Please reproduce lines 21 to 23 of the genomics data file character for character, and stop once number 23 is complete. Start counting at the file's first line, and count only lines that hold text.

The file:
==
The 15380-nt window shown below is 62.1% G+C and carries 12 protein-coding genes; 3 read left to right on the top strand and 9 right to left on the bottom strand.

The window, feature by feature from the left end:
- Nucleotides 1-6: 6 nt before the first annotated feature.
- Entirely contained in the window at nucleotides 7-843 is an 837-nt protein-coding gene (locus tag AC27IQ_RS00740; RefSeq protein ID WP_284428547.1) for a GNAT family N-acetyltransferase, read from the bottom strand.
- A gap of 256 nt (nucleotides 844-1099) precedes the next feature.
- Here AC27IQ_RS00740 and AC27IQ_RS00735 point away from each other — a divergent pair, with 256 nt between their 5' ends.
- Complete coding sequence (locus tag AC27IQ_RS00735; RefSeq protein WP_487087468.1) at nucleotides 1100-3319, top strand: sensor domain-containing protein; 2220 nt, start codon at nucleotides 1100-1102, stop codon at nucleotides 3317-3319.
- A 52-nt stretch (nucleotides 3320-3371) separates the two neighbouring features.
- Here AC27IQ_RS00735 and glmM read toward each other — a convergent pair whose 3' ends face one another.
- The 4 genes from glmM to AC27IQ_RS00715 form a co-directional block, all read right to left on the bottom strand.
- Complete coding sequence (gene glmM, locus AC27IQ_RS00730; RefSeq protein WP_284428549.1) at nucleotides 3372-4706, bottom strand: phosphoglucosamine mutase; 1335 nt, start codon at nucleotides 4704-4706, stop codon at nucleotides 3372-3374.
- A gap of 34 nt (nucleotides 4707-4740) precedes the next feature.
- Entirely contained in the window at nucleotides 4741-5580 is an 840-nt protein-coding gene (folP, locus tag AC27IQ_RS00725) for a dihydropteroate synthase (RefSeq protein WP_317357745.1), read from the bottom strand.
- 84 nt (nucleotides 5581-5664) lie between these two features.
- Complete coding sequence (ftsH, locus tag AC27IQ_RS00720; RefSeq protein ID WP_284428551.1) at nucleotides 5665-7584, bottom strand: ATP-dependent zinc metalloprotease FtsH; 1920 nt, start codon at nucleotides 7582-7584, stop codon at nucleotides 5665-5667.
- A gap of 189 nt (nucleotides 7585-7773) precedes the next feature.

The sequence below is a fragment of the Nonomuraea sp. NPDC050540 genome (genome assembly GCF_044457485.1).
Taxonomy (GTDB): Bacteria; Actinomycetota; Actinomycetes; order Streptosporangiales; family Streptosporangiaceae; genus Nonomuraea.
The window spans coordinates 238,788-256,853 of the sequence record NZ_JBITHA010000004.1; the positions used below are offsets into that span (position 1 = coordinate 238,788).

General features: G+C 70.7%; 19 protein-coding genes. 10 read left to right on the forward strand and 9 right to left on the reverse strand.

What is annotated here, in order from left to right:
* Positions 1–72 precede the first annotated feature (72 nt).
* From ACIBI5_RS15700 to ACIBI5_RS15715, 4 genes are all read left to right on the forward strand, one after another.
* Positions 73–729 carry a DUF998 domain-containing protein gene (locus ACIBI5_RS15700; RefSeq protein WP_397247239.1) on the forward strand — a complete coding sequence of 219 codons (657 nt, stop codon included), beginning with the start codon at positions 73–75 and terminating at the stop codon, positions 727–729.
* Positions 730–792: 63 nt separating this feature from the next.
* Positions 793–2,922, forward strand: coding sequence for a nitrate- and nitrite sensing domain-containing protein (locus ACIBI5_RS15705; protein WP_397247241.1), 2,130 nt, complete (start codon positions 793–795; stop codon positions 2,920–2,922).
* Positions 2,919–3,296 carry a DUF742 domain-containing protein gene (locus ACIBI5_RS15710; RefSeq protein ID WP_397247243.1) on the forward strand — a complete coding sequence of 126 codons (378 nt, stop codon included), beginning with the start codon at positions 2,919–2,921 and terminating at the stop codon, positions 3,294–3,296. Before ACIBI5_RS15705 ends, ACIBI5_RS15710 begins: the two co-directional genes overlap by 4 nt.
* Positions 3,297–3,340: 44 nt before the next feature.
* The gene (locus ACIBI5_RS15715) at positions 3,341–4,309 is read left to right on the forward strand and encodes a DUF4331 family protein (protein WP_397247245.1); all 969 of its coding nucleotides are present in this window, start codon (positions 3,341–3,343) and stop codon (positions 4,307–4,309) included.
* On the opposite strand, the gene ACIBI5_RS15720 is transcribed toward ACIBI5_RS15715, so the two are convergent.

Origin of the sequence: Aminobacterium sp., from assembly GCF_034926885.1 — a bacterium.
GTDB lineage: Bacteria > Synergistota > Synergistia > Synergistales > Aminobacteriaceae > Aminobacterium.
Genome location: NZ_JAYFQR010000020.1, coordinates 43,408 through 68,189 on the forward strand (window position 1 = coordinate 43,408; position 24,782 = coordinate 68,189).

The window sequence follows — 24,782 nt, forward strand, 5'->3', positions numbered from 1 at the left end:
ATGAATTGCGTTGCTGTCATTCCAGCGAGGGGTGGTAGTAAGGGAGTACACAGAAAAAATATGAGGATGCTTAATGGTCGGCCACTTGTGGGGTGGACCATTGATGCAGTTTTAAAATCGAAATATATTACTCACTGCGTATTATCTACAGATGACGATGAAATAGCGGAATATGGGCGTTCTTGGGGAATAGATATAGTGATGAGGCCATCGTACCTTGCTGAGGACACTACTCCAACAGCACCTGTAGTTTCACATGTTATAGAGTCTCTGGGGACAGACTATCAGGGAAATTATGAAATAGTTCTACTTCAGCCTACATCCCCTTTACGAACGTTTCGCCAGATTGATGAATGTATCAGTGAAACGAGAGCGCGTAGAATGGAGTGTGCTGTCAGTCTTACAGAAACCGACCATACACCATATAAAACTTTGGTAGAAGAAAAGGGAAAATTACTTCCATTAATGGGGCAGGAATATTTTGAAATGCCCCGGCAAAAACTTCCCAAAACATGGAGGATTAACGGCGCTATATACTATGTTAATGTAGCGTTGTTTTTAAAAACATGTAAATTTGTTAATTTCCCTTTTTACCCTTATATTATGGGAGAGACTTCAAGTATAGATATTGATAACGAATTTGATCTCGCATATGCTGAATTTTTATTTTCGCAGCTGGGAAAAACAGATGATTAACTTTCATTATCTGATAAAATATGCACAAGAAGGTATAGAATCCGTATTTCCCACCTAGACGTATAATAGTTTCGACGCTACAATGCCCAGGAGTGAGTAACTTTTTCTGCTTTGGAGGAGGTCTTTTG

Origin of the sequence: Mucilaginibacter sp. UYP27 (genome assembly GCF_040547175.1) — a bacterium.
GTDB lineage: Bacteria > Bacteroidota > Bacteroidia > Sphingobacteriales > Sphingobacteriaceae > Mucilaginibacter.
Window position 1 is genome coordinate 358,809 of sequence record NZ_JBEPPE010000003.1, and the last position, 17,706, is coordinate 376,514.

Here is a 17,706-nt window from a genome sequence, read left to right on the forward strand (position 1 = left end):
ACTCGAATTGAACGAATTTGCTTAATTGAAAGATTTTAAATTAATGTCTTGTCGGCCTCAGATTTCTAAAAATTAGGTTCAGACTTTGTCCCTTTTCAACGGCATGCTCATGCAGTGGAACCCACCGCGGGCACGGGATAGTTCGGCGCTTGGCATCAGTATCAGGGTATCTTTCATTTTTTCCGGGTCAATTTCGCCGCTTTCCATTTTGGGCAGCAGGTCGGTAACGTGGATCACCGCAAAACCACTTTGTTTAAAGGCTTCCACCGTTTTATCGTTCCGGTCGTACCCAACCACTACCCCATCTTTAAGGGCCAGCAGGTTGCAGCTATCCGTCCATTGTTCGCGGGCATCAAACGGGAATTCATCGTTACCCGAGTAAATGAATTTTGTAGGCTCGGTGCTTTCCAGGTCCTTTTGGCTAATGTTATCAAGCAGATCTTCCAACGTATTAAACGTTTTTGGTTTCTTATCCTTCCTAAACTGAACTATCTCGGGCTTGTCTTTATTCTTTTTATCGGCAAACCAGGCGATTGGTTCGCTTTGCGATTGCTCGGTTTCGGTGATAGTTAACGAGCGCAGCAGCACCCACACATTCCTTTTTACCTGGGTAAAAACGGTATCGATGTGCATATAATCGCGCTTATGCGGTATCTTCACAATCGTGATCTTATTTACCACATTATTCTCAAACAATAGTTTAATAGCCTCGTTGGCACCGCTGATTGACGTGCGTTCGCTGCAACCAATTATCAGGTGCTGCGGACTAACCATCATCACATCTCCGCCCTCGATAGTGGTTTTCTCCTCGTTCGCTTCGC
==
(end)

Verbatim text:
What is annotated here, in order from left to right:
* Positions 1–72 precede the first annotated feature (72 nt).
* From ACIBI5_RS15700 to ACIBI5_RS15715, 4 genes are all read left to right on the forward strand, one after another.